So you got me wrong but thats no problem. I think we basically think the same but different about the guitar.

quote:

The problem I see with your preference is that if an art is kept with its origins then it won't be part of the whole but just a small part of something that has yet to be discovered.


Im willing to think seriously about all your viewpoints and thoughts, but I dont understand that sentence.. I can translate it hardly.. but dont get the essence. Could someone help me out and write this statement a bit more simple that I can get it.. ?


What I meant was that if an art is kept in its original setting, then it would hardly benefit the world to have something remain in its place of origin.

Art is an expression of any people that try and create something beautiful. But is has to travel out from its home for everyone to see it and appreciate it.

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  REPORT THIS POST AS INAPPROPRIATE |  Date Jul. 11 2009 16:51:37
 
Doitsujin

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RE: Ramon Montoya's guitar (in reply to Ricardo

Now I understand, thank you! Maybe my bad english writing was not easy to understand.

I think exactly the same about flamenco as an art and all you wrote.

Just the guitar... its a museum piece. And we can see it from any side we want... spain is the place to go for flamenco and there should be the guitar.

The best place for this guitar is behind a glass in a spanish museum of flamenco. Why dont anybody think the same about the need for protecting important rare "key"-pieces of history at a common place? Do you all think we should sell the Mona lisa a Fabergé-egg or the Capitoline Wolf to some rich private arabs in dubai for their children to play with?
Do you think its just a piece of glued wood... I hope if there is a cold winter in chicago and he run out of firewood.. he wont use this guitar for heating.. It could also be stolen or broken by a careless customer who takes a look. You never know which kind of Redneck lose his way streight into Richards shop.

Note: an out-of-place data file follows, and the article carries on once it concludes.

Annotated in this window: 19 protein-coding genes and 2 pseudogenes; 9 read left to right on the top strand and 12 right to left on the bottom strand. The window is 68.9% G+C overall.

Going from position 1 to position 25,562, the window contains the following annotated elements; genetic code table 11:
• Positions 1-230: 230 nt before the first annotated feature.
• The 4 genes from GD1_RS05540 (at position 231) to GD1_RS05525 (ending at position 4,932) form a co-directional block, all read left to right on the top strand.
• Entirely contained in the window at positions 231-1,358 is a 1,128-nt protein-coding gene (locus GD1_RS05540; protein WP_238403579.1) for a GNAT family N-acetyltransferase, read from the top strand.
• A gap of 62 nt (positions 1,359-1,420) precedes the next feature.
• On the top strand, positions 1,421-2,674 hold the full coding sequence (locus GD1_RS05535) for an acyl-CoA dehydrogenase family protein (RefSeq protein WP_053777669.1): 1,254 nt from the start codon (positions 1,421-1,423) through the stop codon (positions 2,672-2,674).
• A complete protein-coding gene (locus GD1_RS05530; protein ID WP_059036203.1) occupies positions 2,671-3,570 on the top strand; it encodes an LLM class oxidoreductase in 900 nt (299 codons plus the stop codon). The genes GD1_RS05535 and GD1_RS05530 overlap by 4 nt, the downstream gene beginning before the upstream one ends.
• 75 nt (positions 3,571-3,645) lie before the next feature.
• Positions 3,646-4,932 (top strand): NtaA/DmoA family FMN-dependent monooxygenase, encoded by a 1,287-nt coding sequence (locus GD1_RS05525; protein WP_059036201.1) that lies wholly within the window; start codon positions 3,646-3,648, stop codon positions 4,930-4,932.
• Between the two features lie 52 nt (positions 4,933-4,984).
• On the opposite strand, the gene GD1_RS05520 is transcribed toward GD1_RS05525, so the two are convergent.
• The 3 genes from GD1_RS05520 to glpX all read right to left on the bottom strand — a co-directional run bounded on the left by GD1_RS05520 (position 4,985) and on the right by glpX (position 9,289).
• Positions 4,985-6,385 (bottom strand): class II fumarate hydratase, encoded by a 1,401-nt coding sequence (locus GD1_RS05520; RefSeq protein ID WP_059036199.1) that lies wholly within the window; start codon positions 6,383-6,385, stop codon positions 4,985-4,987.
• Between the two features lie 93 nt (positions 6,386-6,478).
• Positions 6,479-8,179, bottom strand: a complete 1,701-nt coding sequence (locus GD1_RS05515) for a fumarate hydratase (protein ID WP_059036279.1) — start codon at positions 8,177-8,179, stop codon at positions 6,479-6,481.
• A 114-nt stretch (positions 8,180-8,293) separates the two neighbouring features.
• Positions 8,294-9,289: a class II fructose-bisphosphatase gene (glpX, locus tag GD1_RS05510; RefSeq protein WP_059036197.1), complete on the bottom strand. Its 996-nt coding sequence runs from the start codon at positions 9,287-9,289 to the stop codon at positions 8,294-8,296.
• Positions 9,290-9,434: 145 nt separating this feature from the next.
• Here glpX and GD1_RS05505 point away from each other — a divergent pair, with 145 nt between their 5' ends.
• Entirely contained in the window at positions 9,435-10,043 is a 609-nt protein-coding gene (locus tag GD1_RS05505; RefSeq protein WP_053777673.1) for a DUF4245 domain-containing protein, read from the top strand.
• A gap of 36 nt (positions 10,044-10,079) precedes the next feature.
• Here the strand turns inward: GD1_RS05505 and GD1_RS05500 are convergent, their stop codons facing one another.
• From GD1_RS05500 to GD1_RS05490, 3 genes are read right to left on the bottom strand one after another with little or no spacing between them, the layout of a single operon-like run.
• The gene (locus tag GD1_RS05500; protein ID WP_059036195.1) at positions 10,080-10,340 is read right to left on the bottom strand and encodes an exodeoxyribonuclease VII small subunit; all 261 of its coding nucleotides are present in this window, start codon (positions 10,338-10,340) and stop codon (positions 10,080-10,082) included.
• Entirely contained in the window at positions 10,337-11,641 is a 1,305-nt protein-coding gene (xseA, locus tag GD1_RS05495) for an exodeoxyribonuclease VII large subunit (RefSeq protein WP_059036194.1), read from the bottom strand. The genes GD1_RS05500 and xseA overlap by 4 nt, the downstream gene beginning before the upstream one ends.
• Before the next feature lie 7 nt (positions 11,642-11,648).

Or do you think Montoyas guitar is not worth to mention... ?
  REPORT THIS POST AS INAPPROPRIATE |  Date Jul. 12 2009 0:17:58
 
Tom Blackshear

 

Posts: 2150
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RE: Ramon Montoya's guitar (in reply to Doitsujin

quote:

ORIGINAL: Doitsujin

Now I understand, thank you! Maybe my bad english writing was not easy to understand.

I think exactly the same about flamenco as an art and all you wrote.

Just the guitar... its a museum piece. And we can see it from any side we want... spain is the place to go for flamenco and there should be the guitar.

The best place for this guitar is behind a glass in a spanish museum of flamenco. Why dont anybody think the same about the need for protecting important rare "key"-pieces of history at a common place? Do you all think we should sell the Mona lisa a Fabergé-egg or the Capitoline Wolf to some rich private arabs in dubai for their children to play with?
Do you think its just a piece of glued wood... I hope if there is a cold winter in chicago and he run out of firewood.. he wont use this guitar for heating.. It could also be stolen or broken by a careless customer who takes a look. You never know which kind of Redneck lose his way streight into Richards shop.
Or do you think Montoyas guitar is not worth to mention... ?


So you think that this guitar should be behind glass in a museum? Why? It cannot breathe; all it can do is lay there is a state of being dead, as it would have no life; no voice to sing to the world or anyone, for that matter. It almost approaches the point of being a form of idolatry, in my opinion.

It was built to be caressed and played by its loving owner. All a piece of art can do is to express itself with a still presentation or a life giving musical fulfillment, and this guitar is not finished giving its life and love to others. Not yet........